1. In the run-up to results day
Your child may feel nervous and stressed in the week before results day. This may lead to difficulty sleeping, irritability, loss of appetite and anxiety or panic attacks. It’s really important that they can talk to family and friends about their worries and concerns. They may feel under pressure to achieve certain grades or meet other’s expectations of them. Reassure them of your support whatever their grades are.
2. The week before results day
Talk to your child in the week before the results come in to anticipate how you may both cope with good or not so good news. Emphasise that they have your support and that you are proud of them even if the results aren’t what they expect. There is always a way forward for them, they just might not be taking the route that they had planned. It’s a good idea to talk about Plan B and what this could look like. This way, your child will be less anxious about the future because they can start to see that there is a way forward.
3a. On the day – and they are happy with their results.
If you’re there, make sure that their success is recognised and celebrated. If you can’t be there, check who will be around for them – other family members, friends, school? Recognising their achievements will help them feel good about themselves and inspire them into the next steps for their future. Make sure they take a breather before they embark on their next step of more learning, studying and exam taking.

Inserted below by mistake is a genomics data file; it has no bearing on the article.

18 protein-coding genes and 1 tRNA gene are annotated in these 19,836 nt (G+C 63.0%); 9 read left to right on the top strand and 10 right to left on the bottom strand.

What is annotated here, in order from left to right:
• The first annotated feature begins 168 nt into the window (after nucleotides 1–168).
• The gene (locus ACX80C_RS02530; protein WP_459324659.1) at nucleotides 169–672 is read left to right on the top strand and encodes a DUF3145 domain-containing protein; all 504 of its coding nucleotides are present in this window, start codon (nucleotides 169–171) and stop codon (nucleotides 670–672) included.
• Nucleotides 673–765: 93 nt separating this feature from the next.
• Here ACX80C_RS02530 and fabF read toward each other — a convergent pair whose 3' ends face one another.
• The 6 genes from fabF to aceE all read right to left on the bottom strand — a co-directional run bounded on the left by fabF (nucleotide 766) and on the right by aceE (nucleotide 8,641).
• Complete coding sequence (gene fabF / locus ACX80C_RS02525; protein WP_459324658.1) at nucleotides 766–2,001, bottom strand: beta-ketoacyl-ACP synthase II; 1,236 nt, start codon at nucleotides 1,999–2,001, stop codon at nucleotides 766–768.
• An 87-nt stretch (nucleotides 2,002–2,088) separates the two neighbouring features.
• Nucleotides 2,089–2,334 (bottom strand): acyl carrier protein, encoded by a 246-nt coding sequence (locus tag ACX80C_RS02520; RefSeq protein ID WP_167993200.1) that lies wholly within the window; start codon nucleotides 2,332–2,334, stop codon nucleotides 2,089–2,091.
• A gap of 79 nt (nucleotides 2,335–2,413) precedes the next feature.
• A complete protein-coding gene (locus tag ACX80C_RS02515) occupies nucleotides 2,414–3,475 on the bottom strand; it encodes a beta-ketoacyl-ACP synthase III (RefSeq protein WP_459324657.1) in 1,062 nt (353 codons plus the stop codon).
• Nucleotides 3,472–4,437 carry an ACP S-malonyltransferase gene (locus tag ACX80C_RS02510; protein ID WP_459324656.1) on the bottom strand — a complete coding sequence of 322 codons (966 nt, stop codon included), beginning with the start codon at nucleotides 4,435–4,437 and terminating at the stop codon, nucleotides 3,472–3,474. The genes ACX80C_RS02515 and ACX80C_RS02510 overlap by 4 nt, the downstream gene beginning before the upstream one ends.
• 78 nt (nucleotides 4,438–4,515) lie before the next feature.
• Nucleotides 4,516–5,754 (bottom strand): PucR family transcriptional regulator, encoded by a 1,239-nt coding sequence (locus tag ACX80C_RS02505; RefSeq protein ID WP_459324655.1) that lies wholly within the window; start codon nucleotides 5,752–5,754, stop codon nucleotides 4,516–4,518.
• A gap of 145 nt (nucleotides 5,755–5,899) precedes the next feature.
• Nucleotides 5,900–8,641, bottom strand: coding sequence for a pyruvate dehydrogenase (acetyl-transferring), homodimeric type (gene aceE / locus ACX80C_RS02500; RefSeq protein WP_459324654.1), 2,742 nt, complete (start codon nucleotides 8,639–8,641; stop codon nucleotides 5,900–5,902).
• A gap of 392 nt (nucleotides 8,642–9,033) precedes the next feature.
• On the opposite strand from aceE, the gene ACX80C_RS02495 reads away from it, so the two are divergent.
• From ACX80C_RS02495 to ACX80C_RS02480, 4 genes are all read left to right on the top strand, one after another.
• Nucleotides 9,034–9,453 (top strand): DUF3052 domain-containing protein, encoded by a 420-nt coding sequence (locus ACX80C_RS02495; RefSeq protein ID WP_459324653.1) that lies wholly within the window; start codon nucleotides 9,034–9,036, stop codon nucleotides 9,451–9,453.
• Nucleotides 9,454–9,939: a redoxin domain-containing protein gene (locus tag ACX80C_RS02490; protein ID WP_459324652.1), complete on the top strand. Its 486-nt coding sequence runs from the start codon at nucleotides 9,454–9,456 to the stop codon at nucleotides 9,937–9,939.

3b. On the day – and they are disappointed with their grades.
If your child is disappointed with their results, they will need your support. They may be angry and tearful and want to be alone. Acknowledge this and allow them space, but also let them know you are there unconditionally to help them through the disappointment. Your child may be full of regret, constantly replaying what they did wrong or didn’t do right. These responses are natural and it’s important to recognise them and gently start to talk about options. Don’t rush into decisions for them – allow them time to process and think, and then Plan B can come into force.
Importantly, do recognise the work they did do and the achievements they have got, even if they aren’t as high as they wanted. Encourage them to think about how they can learn from the experience and what they can do differently.
4. Put everything in perspective
No matter whether the exam results were good or disappointing, life goes on. It can be all consuming at the time, but it is important to put things in perspective and remind yourself and your child of all the important people, achievements and qualities in their lives. Once you are through this period, take a deep breath and get ready to support your child onto their next step.
If you or your child needs further support, contact westend counselling.
There is further information from Family Lives on supporting your child through the exam results period.